Monmouth County Father and Son Sentenced for Orchestrating Scheme that Defrauded Life Insurance Companies of Over $4 Million

February 10, 2021

By: Tyler Eckel

ASBURY PARK/HIGHLANDS (MONMOUTH)– Attorney General Gurbir S. Grewal announced that two Monmouth County men have been sentenced for engaging in a fraudulent scheme, pursuant to which they unlawfully issued free life insurance policies to individuals and recouped more than $4 million in fraudulent commissions on those policies from various insurance companies.

Frank Pescatore, 73, of Asbury Park, was sentenced to three years in State prison by Superior Court Judge Lourdes Lucas in Monmouth County on Monday. Pescatore pleaded guilty to second-degree insurance fraud on December 3, 2020. He was sentenced as a third-degree offender under a plea agreement.

“Frank Pescatore will serve time in prison for his lead role in a scheme that defrauded the insurance system of millions for his personal gain,” said Attorney General Grewal. “His crimes not only involved issuing policies that should not have been issued and that lapsed prematurely, but are also the type of offenses that contribute to higher insurance costs in the long run for all of us. This sentence sends a strong deterrent message that we will hold accountable those that cheat the system.”

Pescatore’s son, Evan Pescatore, 38, of Highlands, a former life insurance agent, was sentenced to three-years of non-custodial probation on Monday for participating in the scheme. He pleaded guilty to third-degree insurance fraud on December 3, 2020.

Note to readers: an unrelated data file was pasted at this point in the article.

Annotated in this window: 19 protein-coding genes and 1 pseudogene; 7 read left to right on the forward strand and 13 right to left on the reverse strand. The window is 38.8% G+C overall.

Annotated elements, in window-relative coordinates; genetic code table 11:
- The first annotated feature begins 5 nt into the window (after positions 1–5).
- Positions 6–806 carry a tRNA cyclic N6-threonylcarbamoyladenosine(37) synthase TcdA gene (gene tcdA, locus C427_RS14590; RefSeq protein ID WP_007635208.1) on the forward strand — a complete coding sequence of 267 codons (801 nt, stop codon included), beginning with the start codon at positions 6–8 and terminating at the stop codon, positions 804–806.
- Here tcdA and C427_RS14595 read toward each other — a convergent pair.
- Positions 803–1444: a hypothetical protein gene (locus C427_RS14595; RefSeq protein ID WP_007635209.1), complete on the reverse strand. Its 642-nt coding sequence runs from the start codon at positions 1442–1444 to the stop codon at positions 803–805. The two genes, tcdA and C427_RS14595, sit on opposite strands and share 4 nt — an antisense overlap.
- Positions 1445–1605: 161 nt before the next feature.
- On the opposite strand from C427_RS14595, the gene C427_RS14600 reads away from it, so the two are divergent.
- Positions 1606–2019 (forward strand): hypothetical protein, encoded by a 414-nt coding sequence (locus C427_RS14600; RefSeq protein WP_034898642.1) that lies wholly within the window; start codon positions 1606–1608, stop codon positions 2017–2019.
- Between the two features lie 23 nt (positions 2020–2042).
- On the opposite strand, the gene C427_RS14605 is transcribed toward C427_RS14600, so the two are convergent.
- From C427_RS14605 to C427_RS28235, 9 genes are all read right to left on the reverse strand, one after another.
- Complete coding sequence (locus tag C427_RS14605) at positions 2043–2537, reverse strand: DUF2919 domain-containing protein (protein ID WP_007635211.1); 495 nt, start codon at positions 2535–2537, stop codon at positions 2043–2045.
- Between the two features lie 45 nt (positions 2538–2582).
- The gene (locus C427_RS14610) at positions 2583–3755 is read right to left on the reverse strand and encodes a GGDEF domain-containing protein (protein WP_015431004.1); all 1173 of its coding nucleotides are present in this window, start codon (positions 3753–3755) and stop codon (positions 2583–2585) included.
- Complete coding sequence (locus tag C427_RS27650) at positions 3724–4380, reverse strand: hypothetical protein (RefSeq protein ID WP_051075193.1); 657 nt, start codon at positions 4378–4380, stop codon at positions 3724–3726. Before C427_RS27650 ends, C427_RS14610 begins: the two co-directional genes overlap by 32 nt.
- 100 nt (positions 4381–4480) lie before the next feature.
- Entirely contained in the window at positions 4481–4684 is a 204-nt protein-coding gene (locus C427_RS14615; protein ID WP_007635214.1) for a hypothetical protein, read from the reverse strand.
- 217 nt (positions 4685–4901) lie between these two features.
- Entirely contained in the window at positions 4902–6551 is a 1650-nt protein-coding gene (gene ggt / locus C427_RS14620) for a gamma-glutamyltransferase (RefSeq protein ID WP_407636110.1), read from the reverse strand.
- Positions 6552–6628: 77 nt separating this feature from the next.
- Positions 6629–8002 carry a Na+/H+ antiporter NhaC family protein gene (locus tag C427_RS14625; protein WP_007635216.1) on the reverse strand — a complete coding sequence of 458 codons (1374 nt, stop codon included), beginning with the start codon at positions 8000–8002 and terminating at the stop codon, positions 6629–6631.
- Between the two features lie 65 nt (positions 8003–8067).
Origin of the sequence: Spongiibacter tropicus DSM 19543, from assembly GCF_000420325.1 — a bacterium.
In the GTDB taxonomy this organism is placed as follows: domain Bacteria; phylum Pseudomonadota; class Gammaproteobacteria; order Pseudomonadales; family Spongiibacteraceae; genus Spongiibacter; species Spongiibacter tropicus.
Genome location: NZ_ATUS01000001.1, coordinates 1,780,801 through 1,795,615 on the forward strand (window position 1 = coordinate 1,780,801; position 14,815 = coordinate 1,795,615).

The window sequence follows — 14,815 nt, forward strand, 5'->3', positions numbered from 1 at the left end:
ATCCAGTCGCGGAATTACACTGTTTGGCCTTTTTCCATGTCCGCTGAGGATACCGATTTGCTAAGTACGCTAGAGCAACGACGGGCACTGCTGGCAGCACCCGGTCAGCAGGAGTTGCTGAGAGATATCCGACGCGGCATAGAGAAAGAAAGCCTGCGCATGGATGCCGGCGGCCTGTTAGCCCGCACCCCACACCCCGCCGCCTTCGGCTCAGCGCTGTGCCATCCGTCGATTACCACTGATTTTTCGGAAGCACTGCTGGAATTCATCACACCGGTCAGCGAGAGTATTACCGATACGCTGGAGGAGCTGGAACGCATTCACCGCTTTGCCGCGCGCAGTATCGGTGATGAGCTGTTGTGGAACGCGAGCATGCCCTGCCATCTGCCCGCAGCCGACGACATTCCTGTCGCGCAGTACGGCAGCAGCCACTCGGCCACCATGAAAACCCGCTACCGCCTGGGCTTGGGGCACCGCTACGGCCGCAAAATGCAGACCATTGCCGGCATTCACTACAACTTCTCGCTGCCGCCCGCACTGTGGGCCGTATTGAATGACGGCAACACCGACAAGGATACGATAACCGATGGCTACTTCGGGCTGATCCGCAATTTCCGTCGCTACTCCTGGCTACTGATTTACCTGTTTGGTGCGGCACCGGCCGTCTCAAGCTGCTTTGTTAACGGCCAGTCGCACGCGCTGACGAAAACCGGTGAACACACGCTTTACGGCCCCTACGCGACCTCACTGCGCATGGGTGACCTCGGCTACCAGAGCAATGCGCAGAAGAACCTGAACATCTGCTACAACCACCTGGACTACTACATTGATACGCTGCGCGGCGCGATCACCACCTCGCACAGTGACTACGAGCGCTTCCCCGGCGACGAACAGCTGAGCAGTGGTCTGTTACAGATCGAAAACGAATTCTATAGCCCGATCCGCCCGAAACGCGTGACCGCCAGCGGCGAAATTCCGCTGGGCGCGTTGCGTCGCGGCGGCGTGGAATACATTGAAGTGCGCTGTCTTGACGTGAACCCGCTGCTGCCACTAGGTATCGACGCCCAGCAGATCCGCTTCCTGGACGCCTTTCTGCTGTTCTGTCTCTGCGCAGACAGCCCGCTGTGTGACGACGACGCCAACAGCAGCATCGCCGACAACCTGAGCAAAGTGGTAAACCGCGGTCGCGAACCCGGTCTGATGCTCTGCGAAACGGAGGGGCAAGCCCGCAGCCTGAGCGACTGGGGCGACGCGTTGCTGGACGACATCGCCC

In pleading guilty, the two men admitted to defrauding insurance companies in a scheme to provide high-value life insurance policies at no cost to applicants in order to obtain commissions from the insurance companies. Eighteen policies – with face values totaling $61.5 million – were caused to be issued by eight insurance companies in the scheme.

This process of providing applicants and insureds with an inducement to apply for life insurance policies by paying their premiums, known as “rebating,” is prohibited by the insurance industry, as well as by New Jersey law.

The FBI estimates that the total cost of non-medical insurance fraud is more than $40 billion per year, costing the average U.S. family between $400 and $700 per year in the form of increased premiums.

“My office will continue to pursue these cases to protect the integrity of New Jersey’s insurance industry,” said Acting Insurance Fraud Prosecutor Tracy M. Thompson. “These crimes affect every policyholder who must pay higher insurance costs to cover the losses suffered by insurance carriers.”

Deputy Attorney General Jennifer L. Menjivar represented the State at sentencing. Detectives Natalie Brotherston, Taryn Seidner, and Matthew Armstrong coordinated the investigation with assistance from analyst Kelly Celenza.

Acting Insurance Fraud Prosecutor Thompson noted that important cases have started with anonymous tips. People who are concerned about insurance cheating and have information about a fraud can report it anonymously by calling the toll-free hotline at 1-877-55-FRAUD, or visiting the Web site at State regulations permit a reward to be paid to an eligible person who provides information that leads to an arrest, prosecution and conviction for insurance fraud.